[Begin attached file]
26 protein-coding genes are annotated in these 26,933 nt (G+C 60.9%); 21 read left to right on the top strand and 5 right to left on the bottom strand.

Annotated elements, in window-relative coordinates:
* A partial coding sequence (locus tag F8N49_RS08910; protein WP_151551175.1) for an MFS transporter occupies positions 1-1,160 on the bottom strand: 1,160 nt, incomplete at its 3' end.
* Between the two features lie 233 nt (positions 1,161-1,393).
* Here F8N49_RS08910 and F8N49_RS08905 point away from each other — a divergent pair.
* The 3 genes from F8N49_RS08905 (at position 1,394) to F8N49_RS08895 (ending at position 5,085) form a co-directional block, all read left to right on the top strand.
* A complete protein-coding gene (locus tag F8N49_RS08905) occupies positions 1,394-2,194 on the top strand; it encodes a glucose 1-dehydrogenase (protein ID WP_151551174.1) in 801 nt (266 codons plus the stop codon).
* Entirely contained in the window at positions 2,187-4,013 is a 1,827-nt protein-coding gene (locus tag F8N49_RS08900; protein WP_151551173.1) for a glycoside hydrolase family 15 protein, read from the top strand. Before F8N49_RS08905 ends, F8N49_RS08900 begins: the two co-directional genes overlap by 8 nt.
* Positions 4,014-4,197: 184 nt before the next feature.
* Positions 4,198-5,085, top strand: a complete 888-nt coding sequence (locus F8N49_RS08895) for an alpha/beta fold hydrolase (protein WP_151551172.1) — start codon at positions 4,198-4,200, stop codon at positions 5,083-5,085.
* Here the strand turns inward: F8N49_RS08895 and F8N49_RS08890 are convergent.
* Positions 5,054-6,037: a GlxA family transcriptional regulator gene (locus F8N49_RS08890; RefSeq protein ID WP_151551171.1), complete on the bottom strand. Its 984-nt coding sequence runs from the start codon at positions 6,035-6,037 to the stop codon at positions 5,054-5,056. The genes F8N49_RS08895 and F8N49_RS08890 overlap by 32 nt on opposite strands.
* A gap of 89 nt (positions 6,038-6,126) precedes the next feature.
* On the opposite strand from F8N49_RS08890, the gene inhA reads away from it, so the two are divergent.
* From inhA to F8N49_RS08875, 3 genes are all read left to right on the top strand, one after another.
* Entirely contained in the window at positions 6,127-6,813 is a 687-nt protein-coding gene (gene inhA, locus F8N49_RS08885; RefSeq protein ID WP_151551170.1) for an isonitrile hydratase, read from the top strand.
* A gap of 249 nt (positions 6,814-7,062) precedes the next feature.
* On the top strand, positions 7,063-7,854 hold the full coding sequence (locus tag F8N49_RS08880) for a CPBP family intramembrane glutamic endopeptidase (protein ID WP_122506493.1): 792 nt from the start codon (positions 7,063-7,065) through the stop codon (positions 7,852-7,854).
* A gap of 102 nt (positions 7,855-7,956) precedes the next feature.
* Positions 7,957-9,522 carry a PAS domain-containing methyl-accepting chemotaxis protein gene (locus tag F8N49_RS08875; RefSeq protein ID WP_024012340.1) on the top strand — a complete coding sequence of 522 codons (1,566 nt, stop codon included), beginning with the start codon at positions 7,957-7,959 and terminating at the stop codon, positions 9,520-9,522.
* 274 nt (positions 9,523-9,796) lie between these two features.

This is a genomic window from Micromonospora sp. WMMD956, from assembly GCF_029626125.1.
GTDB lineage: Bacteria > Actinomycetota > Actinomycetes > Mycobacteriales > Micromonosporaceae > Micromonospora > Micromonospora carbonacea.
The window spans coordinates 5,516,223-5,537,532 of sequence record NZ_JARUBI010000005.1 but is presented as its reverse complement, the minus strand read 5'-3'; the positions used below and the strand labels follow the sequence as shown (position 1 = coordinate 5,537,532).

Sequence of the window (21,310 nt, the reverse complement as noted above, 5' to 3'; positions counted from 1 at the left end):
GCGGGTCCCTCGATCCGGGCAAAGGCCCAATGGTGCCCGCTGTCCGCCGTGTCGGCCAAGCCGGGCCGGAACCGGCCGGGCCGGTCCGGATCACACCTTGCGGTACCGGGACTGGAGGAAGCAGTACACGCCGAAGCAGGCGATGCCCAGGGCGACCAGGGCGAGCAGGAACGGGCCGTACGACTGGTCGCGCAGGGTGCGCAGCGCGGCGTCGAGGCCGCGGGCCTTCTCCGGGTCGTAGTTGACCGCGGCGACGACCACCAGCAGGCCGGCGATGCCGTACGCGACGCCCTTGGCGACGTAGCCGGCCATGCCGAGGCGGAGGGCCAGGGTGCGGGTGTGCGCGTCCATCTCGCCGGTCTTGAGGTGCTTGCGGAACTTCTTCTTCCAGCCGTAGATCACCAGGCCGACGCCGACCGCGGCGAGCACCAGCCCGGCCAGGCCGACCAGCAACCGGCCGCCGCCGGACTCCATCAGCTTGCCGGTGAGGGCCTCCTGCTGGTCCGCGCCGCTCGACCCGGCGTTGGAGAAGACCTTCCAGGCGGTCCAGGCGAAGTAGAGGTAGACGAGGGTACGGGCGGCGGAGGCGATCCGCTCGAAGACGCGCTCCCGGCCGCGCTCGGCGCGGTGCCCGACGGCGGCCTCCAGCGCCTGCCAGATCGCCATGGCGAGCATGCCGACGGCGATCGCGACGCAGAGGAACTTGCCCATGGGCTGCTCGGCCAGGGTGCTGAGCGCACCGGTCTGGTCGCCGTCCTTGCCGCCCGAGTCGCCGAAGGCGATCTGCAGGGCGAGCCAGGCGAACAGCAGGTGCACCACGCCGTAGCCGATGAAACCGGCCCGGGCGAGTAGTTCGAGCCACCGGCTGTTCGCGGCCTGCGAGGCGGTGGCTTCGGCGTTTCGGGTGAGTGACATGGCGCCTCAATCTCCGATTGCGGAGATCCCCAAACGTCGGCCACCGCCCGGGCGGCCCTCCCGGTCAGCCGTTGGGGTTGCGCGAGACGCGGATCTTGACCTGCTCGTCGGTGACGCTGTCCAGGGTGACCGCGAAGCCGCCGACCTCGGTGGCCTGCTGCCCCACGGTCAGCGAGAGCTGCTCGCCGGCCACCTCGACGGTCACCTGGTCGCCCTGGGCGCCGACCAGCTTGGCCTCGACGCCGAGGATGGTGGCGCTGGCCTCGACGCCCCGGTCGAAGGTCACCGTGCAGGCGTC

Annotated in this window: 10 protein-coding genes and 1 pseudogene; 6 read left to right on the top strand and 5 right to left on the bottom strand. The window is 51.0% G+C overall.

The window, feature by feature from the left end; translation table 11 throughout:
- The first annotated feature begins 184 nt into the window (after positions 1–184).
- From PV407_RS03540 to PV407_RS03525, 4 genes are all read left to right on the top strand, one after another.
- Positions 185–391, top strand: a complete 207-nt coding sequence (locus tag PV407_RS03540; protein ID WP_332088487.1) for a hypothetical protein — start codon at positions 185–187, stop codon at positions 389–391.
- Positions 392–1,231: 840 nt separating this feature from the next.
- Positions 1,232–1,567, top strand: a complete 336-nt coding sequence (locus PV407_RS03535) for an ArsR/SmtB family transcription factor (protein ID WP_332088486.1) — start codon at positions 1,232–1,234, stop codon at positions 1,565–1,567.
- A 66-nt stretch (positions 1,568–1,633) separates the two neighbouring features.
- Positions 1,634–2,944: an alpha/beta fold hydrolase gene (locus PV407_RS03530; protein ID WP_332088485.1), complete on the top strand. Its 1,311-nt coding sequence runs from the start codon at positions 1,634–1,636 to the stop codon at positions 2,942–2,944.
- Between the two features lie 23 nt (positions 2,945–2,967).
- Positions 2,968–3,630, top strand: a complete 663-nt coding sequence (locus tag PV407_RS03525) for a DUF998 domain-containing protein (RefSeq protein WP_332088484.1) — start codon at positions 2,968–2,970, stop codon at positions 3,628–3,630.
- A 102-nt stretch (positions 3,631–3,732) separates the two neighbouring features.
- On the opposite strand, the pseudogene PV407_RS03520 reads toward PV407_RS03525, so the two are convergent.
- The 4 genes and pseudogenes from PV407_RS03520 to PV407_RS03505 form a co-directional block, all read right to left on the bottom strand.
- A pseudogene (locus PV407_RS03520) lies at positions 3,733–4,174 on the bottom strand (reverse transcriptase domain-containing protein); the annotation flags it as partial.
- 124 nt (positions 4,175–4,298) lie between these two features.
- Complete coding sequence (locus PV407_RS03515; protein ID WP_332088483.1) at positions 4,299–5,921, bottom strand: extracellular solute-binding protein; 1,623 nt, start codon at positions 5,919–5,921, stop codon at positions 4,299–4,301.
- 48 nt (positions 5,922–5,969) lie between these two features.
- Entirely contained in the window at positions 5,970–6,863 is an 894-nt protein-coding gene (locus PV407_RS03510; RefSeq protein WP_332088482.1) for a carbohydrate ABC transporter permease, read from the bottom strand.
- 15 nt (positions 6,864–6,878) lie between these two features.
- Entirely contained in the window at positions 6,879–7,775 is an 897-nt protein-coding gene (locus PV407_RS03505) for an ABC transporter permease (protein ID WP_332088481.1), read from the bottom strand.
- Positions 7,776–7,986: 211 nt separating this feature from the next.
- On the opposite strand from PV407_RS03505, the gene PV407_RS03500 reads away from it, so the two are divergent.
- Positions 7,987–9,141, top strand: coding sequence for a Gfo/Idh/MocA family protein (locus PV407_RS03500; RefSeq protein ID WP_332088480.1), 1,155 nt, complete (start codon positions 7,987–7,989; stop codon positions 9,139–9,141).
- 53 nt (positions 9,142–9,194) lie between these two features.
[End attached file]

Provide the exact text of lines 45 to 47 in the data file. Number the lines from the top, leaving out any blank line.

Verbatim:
- Entirely contained in the window at positions 5,970–6,863 is an 894-nt protein-coding gene (locus PV407_RS03510; RefSeq protein WP_332088482.1) for a carbohydrate ABC transporter permease, read from the bottom strand.
- 15 nt (positions 6,864–6,878) lie between these two features.
- Entirely contained in the window at positions 6,879–7,775 is an 897-nt protein-coding gene (locus PV407_RS03505) for an ABC transporter permease (protein ID WP_332088481.1), read from the bottom strand.